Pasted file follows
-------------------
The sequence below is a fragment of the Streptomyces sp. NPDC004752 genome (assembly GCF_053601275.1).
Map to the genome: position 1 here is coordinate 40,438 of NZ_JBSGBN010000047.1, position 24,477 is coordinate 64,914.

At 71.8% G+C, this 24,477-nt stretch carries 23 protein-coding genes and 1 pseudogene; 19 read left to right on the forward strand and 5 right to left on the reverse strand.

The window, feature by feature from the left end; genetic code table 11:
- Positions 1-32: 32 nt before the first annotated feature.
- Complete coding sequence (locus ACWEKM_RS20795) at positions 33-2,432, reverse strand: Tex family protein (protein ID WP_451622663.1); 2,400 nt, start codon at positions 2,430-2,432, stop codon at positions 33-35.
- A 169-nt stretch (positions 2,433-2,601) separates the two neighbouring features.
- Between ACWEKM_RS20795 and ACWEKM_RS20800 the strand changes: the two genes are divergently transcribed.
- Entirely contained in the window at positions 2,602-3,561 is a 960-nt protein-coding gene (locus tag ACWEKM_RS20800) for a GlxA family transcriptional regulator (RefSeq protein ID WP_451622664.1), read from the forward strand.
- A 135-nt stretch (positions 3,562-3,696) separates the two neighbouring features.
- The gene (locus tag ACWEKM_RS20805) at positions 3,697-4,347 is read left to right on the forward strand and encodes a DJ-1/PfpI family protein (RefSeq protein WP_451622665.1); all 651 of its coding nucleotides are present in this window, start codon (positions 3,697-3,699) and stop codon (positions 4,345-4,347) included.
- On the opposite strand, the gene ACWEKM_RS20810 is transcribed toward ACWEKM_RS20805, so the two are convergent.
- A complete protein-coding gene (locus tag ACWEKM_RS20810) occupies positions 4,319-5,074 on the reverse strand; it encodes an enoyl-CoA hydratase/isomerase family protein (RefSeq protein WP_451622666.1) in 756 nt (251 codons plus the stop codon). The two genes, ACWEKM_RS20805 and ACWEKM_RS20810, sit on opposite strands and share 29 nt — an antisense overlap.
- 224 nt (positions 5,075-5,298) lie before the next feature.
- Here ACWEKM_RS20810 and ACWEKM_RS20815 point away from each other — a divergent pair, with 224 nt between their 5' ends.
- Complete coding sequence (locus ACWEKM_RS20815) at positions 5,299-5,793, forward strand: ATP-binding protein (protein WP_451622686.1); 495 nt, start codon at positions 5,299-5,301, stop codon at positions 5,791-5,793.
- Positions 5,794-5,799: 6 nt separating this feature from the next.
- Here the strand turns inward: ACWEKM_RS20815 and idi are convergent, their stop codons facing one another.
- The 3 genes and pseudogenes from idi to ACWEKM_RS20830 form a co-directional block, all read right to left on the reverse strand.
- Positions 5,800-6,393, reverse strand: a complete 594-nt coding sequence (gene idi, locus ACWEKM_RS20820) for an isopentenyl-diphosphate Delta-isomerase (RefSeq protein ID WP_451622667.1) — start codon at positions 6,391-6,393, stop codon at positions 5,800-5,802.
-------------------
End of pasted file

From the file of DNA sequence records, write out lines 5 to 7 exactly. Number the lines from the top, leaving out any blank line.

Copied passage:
- Positions 1-32: 32 nt before the first annotated feature.
- Complete coding sequence (locus ACWEKM_RS20795) at positions 33-2,432, reverse strand: Tex family protein (protein ID WP_451622663.1); 2,400 nt, start codon at positions 2,430-2,432, stop codon at positions 33-35.
- A 169-nt stretch (positions 2,433-2,601) separates the two neighbouring features.